Tsai Vows to Overhaul Taiwan Railways After Fatal Hualien Crash

Taiwan President Tsai Ing-wen vowed to reorganize Taiwan Railways Administration after the worst crash in seven decades killed dozens on the first day of a holiday weekend.

The pledge came after days of mourning in Taiwan the death of at least 50 people in the Hualien crash, down from an earlier estimate of 51 deaths. Preliminary investigations show the accident was caused by a truck having rolled onto the line, derailing the train. The truck had been part of a railway-linked maintenance operation.

Many people have raised questions about safety management in the wake of the crash, Tsai said in a speech to members of the ruling Democratic Progressive Party. The incident comes less than three years after a derailment in eastern Yilan county killed 18 people. Of some 144 recommendations for reform made after that crash, 109 items have been processed, she said.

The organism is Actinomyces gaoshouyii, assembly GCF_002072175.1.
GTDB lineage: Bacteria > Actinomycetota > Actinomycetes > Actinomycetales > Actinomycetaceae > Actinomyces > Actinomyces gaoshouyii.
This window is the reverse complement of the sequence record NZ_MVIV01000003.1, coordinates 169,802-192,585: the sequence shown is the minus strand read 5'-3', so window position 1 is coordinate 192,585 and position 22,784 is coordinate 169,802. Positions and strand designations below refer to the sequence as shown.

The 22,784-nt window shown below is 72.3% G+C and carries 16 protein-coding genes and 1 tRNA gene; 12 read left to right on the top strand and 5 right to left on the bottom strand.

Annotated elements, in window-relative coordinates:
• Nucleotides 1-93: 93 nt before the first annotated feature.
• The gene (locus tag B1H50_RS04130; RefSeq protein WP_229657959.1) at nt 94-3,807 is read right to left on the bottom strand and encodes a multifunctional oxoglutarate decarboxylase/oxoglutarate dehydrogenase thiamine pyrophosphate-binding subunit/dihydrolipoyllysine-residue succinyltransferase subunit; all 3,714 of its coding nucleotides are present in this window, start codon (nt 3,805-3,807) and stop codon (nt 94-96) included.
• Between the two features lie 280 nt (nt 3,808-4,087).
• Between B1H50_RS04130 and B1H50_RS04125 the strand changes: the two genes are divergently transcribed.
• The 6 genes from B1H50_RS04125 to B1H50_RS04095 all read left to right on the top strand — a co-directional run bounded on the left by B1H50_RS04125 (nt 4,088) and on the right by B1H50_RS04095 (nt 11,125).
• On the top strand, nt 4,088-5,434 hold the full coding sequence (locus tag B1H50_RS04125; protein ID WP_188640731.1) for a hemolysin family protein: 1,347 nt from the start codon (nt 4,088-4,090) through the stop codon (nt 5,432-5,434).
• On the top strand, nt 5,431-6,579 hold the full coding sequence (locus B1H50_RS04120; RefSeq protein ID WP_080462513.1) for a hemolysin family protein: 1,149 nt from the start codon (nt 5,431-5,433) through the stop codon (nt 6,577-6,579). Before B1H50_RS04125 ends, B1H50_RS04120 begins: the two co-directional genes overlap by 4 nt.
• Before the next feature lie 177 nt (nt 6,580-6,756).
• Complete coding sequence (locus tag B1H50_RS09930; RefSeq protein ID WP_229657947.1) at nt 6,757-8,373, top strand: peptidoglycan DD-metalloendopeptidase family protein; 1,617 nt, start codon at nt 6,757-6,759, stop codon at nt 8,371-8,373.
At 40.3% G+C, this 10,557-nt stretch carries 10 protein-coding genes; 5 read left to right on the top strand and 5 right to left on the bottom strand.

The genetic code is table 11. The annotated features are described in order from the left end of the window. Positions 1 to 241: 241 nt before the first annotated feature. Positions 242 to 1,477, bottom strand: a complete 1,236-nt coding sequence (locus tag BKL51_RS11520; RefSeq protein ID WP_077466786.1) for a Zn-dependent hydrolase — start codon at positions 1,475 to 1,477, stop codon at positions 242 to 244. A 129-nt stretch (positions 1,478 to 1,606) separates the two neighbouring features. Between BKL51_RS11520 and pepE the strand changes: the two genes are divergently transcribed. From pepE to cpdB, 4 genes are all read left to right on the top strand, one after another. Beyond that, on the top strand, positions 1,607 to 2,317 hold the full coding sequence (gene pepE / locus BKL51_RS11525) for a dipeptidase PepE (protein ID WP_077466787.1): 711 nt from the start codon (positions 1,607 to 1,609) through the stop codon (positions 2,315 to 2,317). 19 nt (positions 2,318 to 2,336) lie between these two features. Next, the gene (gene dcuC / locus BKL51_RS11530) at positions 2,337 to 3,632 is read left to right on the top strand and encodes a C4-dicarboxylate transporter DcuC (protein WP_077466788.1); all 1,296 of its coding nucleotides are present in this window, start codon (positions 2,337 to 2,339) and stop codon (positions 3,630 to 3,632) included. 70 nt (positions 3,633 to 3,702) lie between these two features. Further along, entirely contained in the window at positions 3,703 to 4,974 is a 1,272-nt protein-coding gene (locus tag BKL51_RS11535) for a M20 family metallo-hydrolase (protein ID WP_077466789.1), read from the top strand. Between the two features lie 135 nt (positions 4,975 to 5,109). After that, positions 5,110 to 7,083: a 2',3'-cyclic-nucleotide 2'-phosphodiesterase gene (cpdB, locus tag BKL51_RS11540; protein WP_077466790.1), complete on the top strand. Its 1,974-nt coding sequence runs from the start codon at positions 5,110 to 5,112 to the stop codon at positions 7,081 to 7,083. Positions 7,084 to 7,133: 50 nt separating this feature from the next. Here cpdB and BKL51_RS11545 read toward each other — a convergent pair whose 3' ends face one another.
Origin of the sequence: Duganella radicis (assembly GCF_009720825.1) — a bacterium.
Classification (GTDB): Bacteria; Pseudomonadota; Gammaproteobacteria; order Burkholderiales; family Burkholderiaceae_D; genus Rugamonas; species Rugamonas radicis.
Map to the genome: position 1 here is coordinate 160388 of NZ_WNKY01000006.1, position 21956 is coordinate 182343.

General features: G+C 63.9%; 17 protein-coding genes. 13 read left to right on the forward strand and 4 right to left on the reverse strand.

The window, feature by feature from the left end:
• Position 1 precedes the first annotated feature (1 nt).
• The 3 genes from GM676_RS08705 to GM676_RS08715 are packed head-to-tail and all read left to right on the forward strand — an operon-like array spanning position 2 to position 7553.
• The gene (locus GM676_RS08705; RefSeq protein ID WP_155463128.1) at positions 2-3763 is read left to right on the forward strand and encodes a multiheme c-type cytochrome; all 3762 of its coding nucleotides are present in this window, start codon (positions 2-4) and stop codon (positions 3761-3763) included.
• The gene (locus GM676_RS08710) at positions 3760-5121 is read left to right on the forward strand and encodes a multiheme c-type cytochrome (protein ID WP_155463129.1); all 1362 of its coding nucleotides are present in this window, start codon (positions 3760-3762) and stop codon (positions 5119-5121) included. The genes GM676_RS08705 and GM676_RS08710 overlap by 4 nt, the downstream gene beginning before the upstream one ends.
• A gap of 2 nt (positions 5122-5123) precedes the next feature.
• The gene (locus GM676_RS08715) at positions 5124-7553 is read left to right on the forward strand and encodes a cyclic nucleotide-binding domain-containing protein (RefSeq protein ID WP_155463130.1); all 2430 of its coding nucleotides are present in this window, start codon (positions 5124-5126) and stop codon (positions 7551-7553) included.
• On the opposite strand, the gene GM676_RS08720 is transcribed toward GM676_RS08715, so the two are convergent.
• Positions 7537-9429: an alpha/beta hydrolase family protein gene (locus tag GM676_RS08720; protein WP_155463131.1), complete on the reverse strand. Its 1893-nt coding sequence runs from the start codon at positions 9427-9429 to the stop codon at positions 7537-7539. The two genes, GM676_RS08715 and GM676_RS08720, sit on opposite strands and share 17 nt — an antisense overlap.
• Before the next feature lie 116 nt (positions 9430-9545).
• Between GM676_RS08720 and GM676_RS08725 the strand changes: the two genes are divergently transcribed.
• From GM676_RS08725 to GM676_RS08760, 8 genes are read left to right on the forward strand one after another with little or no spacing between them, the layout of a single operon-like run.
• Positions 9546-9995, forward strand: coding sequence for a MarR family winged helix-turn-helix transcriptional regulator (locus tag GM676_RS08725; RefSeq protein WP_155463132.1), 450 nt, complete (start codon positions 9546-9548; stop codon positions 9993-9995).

“Reforming Taiwan Railways is imperative,” Tsai said. “Everyone in Taiwan hopes that Taiwan Railways can be safer and more efficient.”

Along with safety management, Tsai said the government would address Taiwan Railways Administration’s fiscal situation, noting it operates many unprofitable routes. Long-term losses have burdened the organization and hurt employee morale, she said.

After those issues are addressed, the government can examine whether the current model for the group is the most sustainable, she said.

Investigators are still trying to establish a definitive cause for the crash, in which the collision with the truck led the first five carriages of the eight-coach Taroko Express to derail and pile up inside a narrow, single-track tunnel about 125 kilometers (78 miles) from Taipei. The truck driver has been detained and apologized publicly.

The train was carrying people heading for home or holidays on the east coast on the first day of a four-day holiday weekend. The train driver was among those killed, and some 34 people remain hospitalized. Donations to the victims of the accident totaled $453 million Taiwanese dollars ($15.9 million) as of Wednesday morning.

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